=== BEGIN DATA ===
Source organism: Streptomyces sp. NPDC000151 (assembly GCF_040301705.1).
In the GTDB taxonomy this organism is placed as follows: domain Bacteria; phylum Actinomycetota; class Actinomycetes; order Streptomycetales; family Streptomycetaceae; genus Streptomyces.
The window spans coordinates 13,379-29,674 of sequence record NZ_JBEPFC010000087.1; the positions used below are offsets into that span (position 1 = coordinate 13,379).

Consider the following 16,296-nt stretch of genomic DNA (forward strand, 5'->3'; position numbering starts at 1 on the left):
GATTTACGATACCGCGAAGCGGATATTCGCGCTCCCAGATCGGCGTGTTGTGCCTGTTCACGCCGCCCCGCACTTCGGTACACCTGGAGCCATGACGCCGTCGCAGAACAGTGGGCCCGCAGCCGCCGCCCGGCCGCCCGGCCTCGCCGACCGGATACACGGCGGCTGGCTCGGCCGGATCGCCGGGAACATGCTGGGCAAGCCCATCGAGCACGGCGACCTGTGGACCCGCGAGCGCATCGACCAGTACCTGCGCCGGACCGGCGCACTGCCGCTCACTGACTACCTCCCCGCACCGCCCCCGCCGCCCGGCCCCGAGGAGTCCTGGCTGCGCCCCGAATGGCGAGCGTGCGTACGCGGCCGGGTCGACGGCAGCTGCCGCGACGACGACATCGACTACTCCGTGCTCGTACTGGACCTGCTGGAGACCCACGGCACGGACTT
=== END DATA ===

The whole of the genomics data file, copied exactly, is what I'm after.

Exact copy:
Source organism: Streptomyces sp. NPDC000151 (assembly GCF_040301705.1).
In the GTDB taxonomy this organism is placed as follows: domain Bacteria; phylum Actinomycetota; class Actinomycetes; order Streptomycetales; family Streptomycetaceae; genus Streptomyces.
The window spans coordinates 13,379-29,674 of sequence record NZ_JBEPFC010000087.1; the positions used below are offsets into that span (position 1 = coordinate 13,379).

Consider the following 16,296-nt stretch of genomic DNA (forward strand, 5'->3'; position numbering starts at 1 on the left):
GATTTACGATACCGCGAAGCGGATATTCGCGCTCCCAGATCGGCGTGTTGTGCCTGTTCACGCCGCCCCGCACTTCGGTACACCTGGAGCCATGACGCCGTCGCAGAACAGTGGGCCCGCAGCCGCCGCCCGGCCGCCCGGCCTCGCCGACCGGATACACGGCGGCTGGCTCGGCCGGATCGCCGGGAACATGCTGGGCAAGCCCATCGAGCACGGCGACCTGTGGACCCGCGAGCGCATCGACCAGTACCTGCGCCGGACCGGCGCACTGCCGCTCACTGACTACCTCCCCGCACCGCCCCCGCCGCCCGGCCCCGAGGAGTCCTGGCTGCGCCCCGAATGGCGAGCGTGCGTACGCGGCCGGGTCGACGGCAGCTGCCGCGACGACGACATCGACTACTCCGTGCTCGTACTGGACCTGCTGGAGACCCACGGCACGGACTT